Google: main challenge to cloud adoption is hosting mindset

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Barak Regev, head of EMEA cloud platform at Google has told Cloud Pro it is “extremely important that the cloud is not treated as another hosting solution.”

Regev described the perception that the technology can and should be used in the same way as traditional hosting as one of the main challenges to cloud uptake.

“Cloud is fundamentally different [to hosting]. The core added value is about new workloads, new boundaries and new foundations.

“There are customers who just seek to ‘forklift’ their data into the cloud, but they will not benefit from the accessibility and scale [it brings]. They will just have moved their client server from one place to another,” Regev said.

Regev added that enterprises in particular need to overcome the mindset of looking at the cloud as just another traditional hosting service and a replacement for existing, sometimes outdated infrastructure.

“Cloud providers have to explain that,” he said.

In terms of the future of the cloud, Regev believes that new ‘native cloud’ tools will help to drive cloud adoption forward.

“We have seen the emergence of the ultimate CRM system in the cloud – Salesforce. However, that has not happened for ERP yet, or for other business critical systems and I think we are going to see a big trend in this area,” he said.

However, while Regev thinks there will be an increase in cloud uptake as the technology is better understood and more native tools are developed, he does not think on premise IT is going to disappear overnight.

“I am not an extreme guy and I don’t see [its] disappearance in the foreseeable future. There are always certain elements that make sense to keep, from a performance, manageability or core business dependence point of view. Similarly, if you have a custom-built ERP system that has taken you 15 years to stabilise, it is going to take a while to evaluate taking it away.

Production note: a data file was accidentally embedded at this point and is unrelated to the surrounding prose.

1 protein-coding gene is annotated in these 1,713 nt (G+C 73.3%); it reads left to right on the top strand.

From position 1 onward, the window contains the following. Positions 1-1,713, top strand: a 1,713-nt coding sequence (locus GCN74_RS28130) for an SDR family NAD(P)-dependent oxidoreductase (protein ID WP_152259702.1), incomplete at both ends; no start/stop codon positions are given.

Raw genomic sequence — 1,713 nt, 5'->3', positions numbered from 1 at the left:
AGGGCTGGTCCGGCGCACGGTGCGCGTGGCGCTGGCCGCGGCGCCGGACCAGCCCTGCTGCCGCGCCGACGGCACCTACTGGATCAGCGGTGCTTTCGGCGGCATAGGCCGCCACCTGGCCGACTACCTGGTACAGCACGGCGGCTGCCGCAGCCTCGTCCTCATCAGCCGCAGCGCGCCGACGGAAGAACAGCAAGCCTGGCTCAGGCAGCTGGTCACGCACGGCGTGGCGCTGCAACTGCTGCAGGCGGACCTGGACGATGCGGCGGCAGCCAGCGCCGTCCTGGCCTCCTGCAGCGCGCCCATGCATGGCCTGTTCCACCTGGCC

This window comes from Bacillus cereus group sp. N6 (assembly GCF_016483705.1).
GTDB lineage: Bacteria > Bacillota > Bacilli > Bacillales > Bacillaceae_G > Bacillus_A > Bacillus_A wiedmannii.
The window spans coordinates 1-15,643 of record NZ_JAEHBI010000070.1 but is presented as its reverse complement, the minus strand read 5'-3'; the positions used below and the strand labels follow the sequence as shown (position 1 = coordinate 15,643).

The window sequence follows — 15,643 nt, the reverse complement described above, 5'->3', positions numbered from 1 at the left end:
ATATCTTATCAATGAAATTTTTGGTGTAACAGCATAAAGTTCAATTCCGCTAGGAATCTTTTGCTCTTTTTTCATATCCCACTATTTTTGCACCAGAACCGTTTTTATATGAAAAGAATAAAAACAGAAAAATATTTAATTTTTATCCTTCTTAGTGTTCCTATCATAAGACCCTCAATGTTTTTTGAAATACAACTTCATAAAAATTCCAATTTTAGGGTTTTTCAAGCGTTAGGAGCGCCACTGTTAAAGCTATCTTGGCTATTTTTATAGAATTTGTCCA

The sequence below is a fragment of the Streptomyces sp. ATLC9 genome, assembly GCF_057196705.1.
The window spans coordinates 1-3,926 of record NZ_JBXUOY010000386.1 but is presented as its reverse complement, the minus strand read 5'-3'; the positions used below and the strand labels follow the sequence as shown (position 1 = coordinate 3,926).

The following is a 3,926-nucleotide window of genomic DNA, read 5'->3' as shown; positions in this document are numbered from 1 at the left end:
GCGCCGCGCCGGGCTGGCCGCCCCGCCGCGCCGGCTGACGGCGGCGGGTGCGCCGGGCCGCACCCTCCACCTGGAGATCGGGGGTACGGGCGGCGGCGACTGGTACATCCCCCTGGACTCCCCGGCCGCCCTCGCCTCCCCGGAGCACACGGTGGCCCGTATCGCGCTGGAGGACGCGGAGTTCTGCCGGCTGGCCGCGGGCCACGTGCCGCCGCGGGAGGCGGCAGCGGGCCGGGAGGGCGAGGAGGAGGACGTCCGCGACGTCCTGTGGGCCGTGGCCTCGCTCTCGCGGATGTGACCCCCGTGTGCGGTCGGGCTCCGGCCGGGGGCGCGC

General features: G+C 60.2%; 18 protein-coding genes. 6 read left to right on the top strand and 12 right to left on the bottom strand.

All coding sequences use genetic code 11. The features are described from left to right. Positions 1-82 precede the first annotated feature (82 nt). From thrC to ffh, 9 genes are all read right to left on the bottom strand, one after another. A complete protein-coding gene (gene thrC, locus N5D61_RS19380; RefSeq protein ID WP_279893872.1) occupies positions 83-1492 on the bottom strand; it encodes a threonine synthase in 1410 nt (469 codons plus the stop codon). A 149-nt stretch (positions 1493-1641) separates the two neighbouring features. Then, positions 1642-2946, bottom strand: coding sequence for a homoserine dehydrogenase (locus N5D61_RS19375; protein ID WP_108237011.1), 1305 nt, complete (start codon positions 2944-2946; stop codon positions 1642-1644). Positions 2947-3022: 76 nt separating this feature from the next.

“It is going to take time for traditional enterprises in particular to detach from their physical hardware,” he said.

Nevertheless, this is not to say it will not happen eventually, Regev claimed, pointing to start-ups that have no physical IT infrastructure of their own.

“Just look at any of these relatively agile companies that are three or four years old ... running on Google Apps for their messaging and collaboration, using cloud servers to hit [millions] of users within a year of being established. I think they will tell you how the future looks and where all this is going,” he concluded.

Jane McCallion
Deputy Editor

Jane McCallion is ITPro's deputy editor, specializing in cloud computing, cyber security, data centers and enterprise IT infrastructure. Before becoming Deputy Editor, she held the role of Features Editor, managing a pool of freelance and internal writers, while continuing to specialise in enterprise IT infrastructure, and business strategy.

Prior to joining ITPro, Jane was a freelance business journalist writing as both Jane McCallion and Jane Bordenave for titles such as European CEO, World Finance, and Business Excellence Magazine.